The Laboratory Module utilizes conditions gleaned from the literature and obtained from the theoretical modeling described above, to conduct laboratory studies with mixtures of relevant minerals, organic molecules, and ices to study radiation- and surface-mediated (i.e., catalysis) chemistry. Experimental series are designed to investigate specific regions of protoplanetary disks. The analyses used to study the organic products are carried out with several goals in mind: (i) characterize the products and compare them to organics found in relevant regions of protoplanetary disks, exoplanets, as well as meteorites and samples from sample return missions; (ii) search for products of specific astrobiological interest, including amino acids, amphiphiles, quinones, sugar-like compounds, and nucleobases; (iii) search for specific compounds that are under consideration as potential biomarkers to test if they are robust bio-indicators or can be formed abiotically; and (iv) determine whether the organic residues produced have interesting astrobiological behaviors (for example, determine whether they form membranes).

The third Module of the Ames team makes use of computational quantum chemistry techniques, which have become vital tools to elucidate the detailed mechanisms of chemical reactions both in the gas and condensed phases, as well as diverse catalytic processes. Using ab initio and density functional theory approaches, including quantum mechanical/molecular mechanics methods, it is possible to determine which reaction products are more feasible or even possible under various physical conditions.

The Ames team also investigates the reactions of organic molecules that are present in the different environments of protoplanetary disks, including gas-phase, gas surface and condensed-phase chemical reactions both in H2O-rich (‘hydrous’) and H2O-free (‘anhydrous’) environments. The formation mechanisms of small biogenic molecules, such as amino acids and nucleic acids, are being examined first, starting from simple C,N,O-bearing precursors. Mechanisms that lead to the formation of these molecules reveal key information about the environments in which these reactions can or cannot occur. Similar to their prior studies, the catalytic role played by ices (mainly H2O) and by anhydrous grains is also being investigated.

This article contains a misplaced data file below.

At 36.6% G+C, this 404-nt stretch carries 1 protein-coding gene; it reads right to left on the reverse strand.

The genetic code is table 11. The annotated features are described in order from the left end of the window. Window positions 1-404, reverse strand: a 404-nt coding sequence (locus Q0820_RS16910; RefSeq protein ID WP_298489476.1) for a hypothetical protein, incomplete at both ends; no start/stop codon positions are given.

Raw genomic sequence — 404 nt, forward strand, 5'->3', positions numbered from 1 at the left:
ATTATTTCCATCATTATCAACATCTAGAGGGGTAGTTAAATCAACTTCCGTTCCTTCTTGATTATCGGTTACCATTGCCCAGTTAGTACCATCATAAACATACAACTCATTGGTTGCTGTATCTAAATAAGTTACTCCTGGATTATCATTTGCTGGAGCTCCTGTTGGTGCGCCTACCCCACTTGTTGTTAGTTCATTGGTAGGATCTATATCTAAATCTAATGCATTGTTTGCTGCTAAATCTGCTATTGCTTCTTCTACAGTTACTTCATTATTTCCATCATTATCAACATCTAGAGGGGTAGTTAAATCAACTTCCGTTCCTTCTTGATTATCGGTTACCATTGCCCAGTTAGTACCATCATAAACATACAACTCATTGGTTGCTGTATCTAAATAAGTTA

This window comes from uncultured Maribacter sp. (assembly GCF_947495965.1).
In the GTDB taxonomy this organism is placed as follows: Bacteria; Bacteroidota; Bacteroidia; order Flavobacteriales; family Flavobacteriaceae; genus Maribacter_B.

The three modules of the Ames team are not carried out in isolation, but are part of an interacting whole. The results of disk and exoplanet modeling are used to establish the environmental conditions (temperature, composition, radiation environment, etc.) that are examined in the laboratory studies and quantum computational chemistry modules. Results from the laboratory studies (reaction rates, chemical products, etc.) are fed back into the disk models to improve their prediction of organic synthesis and are used to test the results of the quantum chemistry approach. Quantum chemistry results (reaction mechanisms, reaction rates, product ratios, etc.) are used to help interpret the laboratory results, and feed into improved parameters for the disk modeling studies. In addition, validation of the quantum chemistry results will allow the team to address environments and conditions that may be predicted by disk models, but that are outside the range of experimental conditions that the laboratory effort can address.

Figure 1 Figure 1. Overview for the interactions among the three modules. Module1-Modeling & Observational Studies, Module 2-Laboratory Studies, and Module 3-Quantum Chemistry Studies.